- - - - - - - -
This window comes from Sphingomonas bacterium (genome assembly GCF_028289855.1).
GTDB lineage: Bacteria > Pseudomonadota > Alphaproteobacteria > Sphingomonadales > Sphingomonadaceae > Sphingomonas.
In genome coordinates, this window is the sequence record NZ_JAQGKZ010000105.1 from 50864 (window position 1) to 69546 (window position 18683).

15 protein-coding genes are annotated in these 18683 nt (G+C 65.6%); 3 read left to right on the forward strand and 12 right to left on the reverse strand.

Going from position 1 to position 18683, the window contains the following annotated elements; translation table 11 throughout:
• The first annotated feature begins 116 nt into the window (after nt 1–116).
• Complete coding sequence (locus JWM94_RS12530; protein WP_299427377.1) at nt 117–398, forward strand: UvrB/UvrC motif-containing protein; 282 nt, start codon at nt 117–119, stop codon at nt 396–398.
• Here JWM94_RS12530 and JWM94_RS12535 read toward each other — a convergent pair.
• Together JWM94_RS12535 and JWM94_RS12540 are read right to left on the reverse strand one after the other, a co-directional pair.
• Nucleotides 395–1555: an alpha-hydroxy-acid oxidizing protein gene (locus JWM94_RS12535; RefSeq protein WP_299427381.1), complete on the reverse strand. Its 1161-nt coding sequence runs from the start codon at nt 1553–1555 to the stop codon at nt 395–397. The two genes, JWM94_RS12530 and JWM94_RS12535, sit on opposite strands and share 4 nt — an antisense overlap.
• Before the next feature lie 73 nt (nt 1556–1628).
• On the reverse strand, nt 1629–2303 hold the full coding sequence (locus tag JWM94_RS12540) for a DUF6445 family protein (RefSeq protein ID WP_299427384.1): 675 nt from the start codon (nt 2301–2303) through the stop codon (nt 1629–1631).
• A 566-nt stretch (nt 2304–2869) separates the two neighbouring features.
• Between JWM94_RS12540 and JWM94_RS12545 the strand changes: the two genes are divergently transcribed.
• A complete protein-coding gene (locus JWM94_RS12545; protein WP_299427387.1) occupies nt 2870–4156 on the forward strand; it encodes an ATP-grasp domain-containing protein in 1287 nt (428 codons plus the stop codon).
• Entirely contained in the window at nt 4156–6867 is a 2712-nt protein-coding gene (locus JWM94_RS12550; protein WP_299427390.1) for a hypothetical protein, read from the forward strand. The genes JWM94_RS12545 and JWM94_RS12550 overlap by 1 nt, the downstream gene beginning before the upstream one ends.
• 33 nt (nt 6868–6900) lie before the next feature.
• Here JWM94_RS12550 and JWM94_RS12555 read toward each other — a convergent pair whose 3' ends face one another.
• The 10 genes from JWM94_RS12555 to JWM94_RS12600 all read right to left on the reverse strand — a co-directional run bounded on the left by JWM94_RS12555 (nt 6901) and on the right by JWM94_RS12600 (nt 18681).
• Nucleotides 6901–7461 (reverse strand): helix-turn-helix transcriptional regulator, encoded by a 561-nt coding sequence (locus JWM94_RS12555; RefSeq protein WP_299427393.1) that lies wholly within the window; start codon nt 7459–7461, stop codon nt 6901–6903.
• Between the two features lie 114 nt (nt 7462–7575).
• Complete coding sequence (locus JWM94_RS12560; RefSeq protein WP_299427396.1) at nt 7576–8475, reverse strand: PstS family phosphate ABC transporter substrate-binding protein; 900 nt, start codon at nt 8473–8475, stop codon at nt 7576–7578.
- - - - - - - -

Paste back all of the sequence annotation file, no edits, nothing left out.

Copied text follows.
This window comes from Sphingomonas bacterium (genome assembly GCF_028289855.1).
GTDB lineage: Bacteria > Pseudomonadota > Alphaproteobacteria > Sphingomonadales > Sphingomonadaceae > Sphingomonas.
In genome coordinates, this window is the sequence record NZ_JAQGKZ010000105.1 from 50864 (window position 1) to 69546 (window position 18683).

15 protein-coding genes are annotated in these 18683 nt (G+C 65.6%); 3 read left to right on the forward strand and 12 right to left on the reverse strand.

Going from position 1 to position 18683, the window contains the following annotated elements; translation table 11 throughout:
• The first annotated feature begins 116 nt into the window (after nt 1–116).
• Complete coding sequence (locus JWM94_RS12530; protein WP_299427377.1) at nt 117–398, forward strand: UvrB/UvrC motif-containing protein; 282 nt, start codon at nt 117–119, stop codon at nt 396–398.
• Here JWM94_RS12530 and JWM94_RS12535 read toward each other — a convergent pair.
• Together JWM94_RS12535 and JWM94_RS12540 are read right to left on the reverse strand one after the other, a co-directional pair.
• Nucleotides 395–1555: an alpha-hydroxy-acid oxidizing protein gene (locus JWM94_RS12535; RefSeq protein WP_299427381.1), complete on the reverse strand. Its 1161-nt coding sequence runs from the start codon at nt 1553–1555 to the stop codon at nt 395–397. The two genes, JWM94_RS12530 and JWM94_RS12535, sit on opposite strands and share 4 nt — an antisense overlap.
• Before the next feature lie 73 nt (nt 1556–1628).
• On the reverse strand, nt 1629–2303 hold the full coding sequence (locus tag JWM94_RS12540) for a DUF6445 family protein (RefSeq protein ID WP_299427384.1): 675 nt from the start codon (nt 2301–2303) through the stop codon (nt 1629–1631).
• A 566-nt stretch (nt 2304–2869) separates the two neighbouring features.
• Between JWM94_RS12540 and JWM94_RS12545 the strand changes: the two genes are divergently transcribed.
• A complete protein-coding gene (locus JWM94_RS12545; protein WP_299427387.1) occupies nt 2870–4156 on the forward strand; it encodes an ATP-grasp domain-containing protein in 1287 nt (428 codons plus the stop codon).
• Entirely contained in the window at nt 4156–6867 is a 2712-nt protein-coding gene (locus JWM94_RS12550; protein WP_299427390.1) for a hypothetical protein, read from the forward strand. The genes JWM94_RS12545 and JWM94_RS12550 overlap by 1 nt, the downstream gene beginning before the upstream one ends.
• 33 nt (nt 6868–6900) lie before the next feature.
• Here JWM94_RS12550 and JWM94_RS12555 read toward each other — a convergent pair whose 3' ends face one another.
• The 10 genes from JWM94_RS12555 to JWM94_RS12600 all read right to left on the reverse strand — a co-directional run bounded on the left by JWM94_RS12555 (nt 6901) and on the right by JWM94_RS12600 (nt 18681).
• Nucleotides 6901–7461 (reverse strand): helix-turn-helix transcriptional regulator, encoded by a 561-nt coding sequence (locus JWM94_RS12555; RefSeq protein WP_299427393.1) that lies wholly within the window; start codon nt 7459–7461, stop codon nt 6901–6903.
• Between the two features lie 114 nt (nt 7462–7575).
• Complete coding sequence (locus JWM94_RS12560; RefSeq protein WP_299427396.1) at nt 7576–8475, reverse strand: PstS family phosphate ABC transporter substrate-binding protein; 900 nt, start codon at nt 8473–8475, stop codon at nt 7576–7578.